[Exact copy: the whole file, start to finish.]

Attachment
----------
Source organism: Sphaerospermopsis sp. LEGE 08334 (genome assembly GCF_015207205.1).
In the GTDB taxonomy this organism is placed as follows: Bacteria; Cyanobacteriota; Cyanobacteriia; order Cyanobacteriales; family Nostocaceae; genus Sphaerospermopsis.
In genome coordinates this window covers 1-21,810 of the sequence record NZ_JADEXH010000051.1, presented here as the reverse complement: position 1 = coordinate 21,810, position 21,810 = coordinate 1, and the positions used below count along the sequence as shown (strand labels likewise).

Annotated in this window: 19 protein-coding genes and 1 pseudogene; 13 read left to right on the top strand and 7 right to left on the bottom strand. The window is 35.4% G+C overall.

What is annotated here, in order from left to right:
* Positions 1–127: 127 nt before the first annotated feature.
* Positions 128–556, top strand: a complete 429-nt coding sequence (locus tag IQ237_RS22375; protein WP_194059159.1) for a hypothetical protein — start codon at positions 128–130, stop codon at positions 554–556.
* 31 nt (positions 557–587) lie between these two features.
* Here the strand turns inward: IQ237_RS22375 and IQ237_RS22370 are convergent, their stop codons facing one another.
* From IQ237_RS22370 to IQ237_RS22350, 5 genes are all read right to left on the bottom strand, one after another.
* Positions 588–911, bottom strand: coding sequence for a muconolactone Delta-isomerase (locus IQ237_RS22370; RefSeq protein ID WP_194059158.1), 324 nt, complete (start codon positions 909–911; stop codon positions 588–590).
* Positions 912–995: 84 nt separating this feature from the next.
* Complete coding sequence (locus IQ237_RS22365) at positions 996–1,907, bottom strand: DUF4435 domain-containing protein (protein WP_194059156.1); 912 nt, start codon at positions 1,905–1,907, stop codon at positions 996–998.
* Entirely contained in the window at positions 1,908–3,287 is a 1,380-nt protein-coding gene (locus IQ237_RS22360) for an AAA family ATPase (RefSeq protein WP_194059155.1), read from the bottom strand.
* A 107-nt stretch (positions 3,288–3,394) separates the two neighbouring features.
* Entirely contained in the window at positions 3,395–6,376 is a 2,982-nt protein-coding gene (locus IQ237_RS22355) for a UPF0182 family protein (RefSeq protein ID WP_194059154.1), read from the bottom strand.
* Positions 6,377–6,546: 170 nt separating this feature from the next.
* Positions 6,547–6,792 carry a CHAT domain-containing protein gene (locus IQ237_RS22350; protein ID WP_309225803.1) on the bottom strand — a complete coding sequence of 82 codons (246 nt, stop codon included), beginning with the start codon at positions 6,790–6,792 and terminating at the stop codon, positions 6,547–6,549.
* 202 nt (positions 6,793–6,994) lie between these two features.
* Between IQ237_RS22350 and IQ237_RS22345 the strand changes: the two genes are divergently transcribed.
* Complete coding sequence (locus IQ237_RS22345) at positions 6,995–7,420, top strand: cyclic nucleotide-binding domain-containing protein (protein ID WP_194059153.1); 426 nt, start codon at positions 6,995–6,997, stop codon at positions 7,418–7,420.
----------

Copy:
Source organism: Sphaerospermopsis sp. LEGE 08334 (genome assembly GCF_015207205.1).
In the GTDB taxonomy this organism is placed as follows: Bacteria; Cyanobacteriota; Cyanobacteriia; order Cyanobacteriales; family Nostocaceae; genus Sphaerospermopsis.
In genome coordinates this window covers 1-21,810 of the sequence record NZ_JADEXH010000051.1, presented here as the reverse complement: position 1 = coordinate 21,810, position 21,810 = coordinate 1, and the positions used below count along the sequence as shown (strand labels likewise).

Annotated in this window: 19 protein-coding genes and 1 pseudogene; 13 read left to right on the top strand and 7 right to left on the bottom strand. The window is 35.4% G+C overall.

What is annotated here, in order from left to right:
* Positions 1–127: 127 nt before the first annotated feature.
* Positions 128–556, top strand: a complete 429-nt coding sequence (locus tag IQ237_RS22375; protein WP_194059159.1) for a hypothetical protein — start codon at positions 128–130, stop codon at positions 554–556.
* 31 nt (positions 557–587) lie between these two features.
* Here the strand turns inward: IQ237_RS22375 and IQ237_RS22370 are convergent, their stop codons facing one another.
* From IQ237_RS22370 to IQ237_RS22350, 5 genes are all read right to left on the bottom strand, one after another.
* Positions 588–911, bottom strand: coding sequence for a muconolactone Delta-isomerase (locus IQ237_RS22370; RefSeq protein ID WP_194059158.1), 324 nt, complete (start codon positions 909–911; stop codon positions 588–590).
* Positions 912–995: 84 nt separating this feature from the next.
* Complete coding sequence (locus IQ237_RS22365) at positions 996–1,907, bottom strand: DUF4435 domain-containing protein (protein WP_194059156.1); 912 nt, start codon at positions 1,905–1,907, stop codon at positions 996–998.
* Entirely contained in the window at positions 1,908–3,287 is a 1,380-nt protein-coding gene (locus IQ237_RS22360) for an AAA family ATPase (RefSeq protein WP_194059155.1), read from the bottom strand.
* A 107-nt stretch (positions 3,288–3,394) separates the two neighbouring features.
* Entirely contained in the window at positions 3,395–6,376 is a 2,982-nt protein-coding gene (locus IQ237_RS22355) for a UPF0182 family protein (RefSeq protein ID WP_194059154.1), read from the bottom strand.
* Positions 6,377–6,546: 170 nt separating this feature from the next.
* Positions 6,547–6,792 carry a CHAT domain-containing protein gene (locus IQ237_RS22350; protein ID WP_309225803.1) on the bottom strand — a complete coding sequence of 82 codons (246 nt, stop codon included), beginning with the start codon at positions 6,790–6,792 and terminating at the stop codon, positions 6,547–6,549.
* 202 nt (positions 6,793–6,994) lie between these two features.
* Between IQ237_RS22350 and IQ237_RS22345 the strand changes: the two genes are divergently transcribed.
* Complete coding sequence (locus IQ237_RS22345) at positions 6,995–7,420, top strand: cyclic nucleotide-binding domain-containing protein (protein ID WP_194059153.1); 426 nt, start codon at positions 6,995–6,997, stop codon at positions 7,418–7,420.